Hanley's brother was the novelist Gerald Hanley and his nephew the American novelist and playwright William Hanley. James Hanley's wife also published three novels, as Timothy Hanley. She died in 1980. James Hanley himself died in 1985. He was buried in Llanfechain, Wales.[19]

In 2001, to mark what was then believed to be the centennial of James Hanley's birth, a one day conference was held in Cambridge, while in 2002 the University of Wales published a major study of James Hanley's life and work: James Hanley: Modernism and the Working Class, by John Fordham.

St. Garmon's Church Llanfechain. The Hanleys lived in Llanfechain from December 1940 until 1963, and Hanley was buried there.


1930s and 1940s[edit]

Hanley's first publication, the novel Drift (1930), was written under the influence of James Joyce, as a quotation blurb on the cover of the cheap edition of 1932 underlines: "The portraits of Joe Rourke and his mother are, indeed, two of the most profound expressions of the Catholic soul I have yet seen; truer and finer, in my opinion, than anything in Joyce’s A Portrait of an Artist or the vicious caricatures of Liam O’Flaherty".[20] While Drift is about an Irish Catholic family, the setting is Liverpool, and in the 1930s Hanley wrote largely about the Irish community in Liverpool, especially with the semi-autobiographical novels about the Fury family, The Furys (1935), The Secret Journey (1936), and Our Time is Gone (1940), as well as Ebb and Flood (1932). Hanley wrote two further novels about the Furys of Liverpool, Winter Song (1950), and An End and a Beginning (1958), though Irish and especially Roman Catholic characters continue to have a significant role throughout most of Hanley’s career.[21]

James Hanley consistently explored the lives of men and women "in extremis", that is in dramatically precarious states of fear and isolation, which tend to lead to violence and madness.[22] A grim early example is in the novella The Last Voyage (1931). John Reilly is a fireman who is still working only because he has lied about his age, and now faces his last voyage.[23] Reilly although he is in his mid-sixties has a young family, and therefore the family will have to live on his inadequate pension.[24] In another sense this is Reilly's last voyage, because despairing as to the future he throws himself into the ship’s furnace: “Saw all his life illuminated in those flames. ‘Not much for us. Sweat, sweat. Pay off. Sign on. Sweat, sweat. Pay off. Finish. Ah, well!’”.[25][26]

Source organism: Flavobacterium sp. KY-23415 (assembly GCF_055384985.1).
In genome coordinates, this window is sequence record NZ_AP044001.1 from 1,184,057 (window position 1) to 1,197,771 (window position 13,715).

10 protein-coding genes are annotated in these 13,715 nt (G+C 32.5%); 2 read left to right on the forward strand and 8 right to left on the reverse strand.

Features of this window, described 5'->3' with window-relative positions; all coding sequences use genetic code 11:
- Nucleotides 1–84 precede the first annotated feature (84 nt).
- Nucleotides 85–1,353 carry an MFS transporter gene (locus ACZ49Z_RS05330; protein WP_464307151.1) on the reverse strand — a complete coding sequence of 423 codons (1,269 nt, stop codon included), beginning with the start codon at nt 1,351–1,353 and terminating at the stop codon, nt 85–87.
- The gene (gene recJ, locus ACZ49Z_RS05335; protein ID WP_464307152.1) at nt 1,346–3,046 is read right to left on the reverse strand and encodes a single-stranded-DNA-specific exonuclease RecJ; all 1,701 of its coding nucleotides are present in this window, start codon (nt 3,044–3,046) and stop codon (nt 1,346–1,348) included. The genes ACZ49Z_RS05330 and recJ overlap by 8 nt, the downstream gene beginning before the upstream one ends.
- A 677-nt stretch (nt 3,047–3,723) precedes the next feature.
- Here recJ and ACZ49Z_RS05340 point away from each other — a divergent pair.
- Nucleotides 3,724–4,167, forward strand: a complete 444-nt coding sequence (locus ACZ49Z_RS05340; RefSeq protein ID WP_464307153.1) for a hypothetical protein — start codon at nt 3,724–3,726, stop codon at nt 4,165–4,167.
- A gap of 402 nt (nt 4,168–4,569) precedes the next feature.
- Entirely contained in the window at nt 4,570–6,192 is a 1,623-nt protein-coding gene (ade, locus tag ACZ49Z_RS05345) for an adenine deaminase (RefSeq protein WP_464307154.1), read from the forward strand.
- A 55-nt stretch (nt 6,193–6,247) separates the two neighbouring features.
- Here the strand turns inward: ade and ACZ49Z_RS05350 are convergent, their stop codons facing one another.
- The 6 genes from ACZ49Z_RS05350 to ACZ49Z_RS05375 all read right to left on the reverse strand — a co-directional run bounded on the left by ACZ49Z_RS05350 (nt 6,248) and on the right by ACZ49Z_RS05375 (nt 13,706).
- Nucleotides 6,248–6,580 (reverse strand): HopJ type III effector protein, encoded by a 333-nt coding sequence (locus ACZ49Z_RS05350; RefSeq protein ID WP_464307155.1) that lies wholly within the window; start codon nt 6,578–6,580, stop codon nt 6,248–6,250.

In Boy (1931) young Fearon’s isolation and suffering arise because no one cares for him. The story of Boy is "sordid and horrible".[27] The young protagonist’s parents are only interested in the wages he can earn, and encourage him to leave school as soon as possible.[28] Likewise society is unconcerned about the harsh, unhealthy conditions he endures cleaning ships’ boilers. Then, when he goes to sea, he is sexually abused by his fellow seamen. Finally, when young Fearon is dying in agony from a venereal disease caught in a Cairo brothel, his Captain smothers him.[29]

It is not surprising that Hanley should show an interest in such extreme situations, given his early awareness of the precariousness of life in the working class world that he came from. Hanley would also have sensed, very early in his life, that individual lives of the working poor and their children was of little value in a modern industrial city like Liverpool.[30] All this encouraged his exploration not only of working class life but also the emotional life of characters on the periphery of society.

There is an exploration of another type of extreme situation in those works of Hanley which deal with a shipwreck, such as “Narrative” (1931), and the World War II novels The Ocean (1941), Sailor’s Song (1943), though these extreme situations are undergone by groups of men, and “were primarily inspiriting in their representation of maritime heroism”.[31]

After World War II[edit]

Characters in extreme situations is also the subject three novels of Hanley's maturity, published in the 1950s, The Closed Harbour (1952), Levine (1956) and the last of the Furys saga, An End and a Beginning (1958), where the male protagonists, following some trauma, are both unemployed and isolated from family and society.[32]

Hanley’s protagonists tend to be solitary figures and his concern is with loneliness, rootlessness, violence and madness and "he was never a political novelist or propagandist".[33] His described himself as an anarchist, in a statement sent to International Pen. "I have been labelled a 'Proletarian writer' [… which] is to be party to more than one quite absurd theory, one of which is that only one section society is evil, and only one section capable of soaring; this message comes out of Communist vacuums […] My whole attitude is anarchial (sic), I do not believe in the State at all ".[34]

Works set in Wales[edit]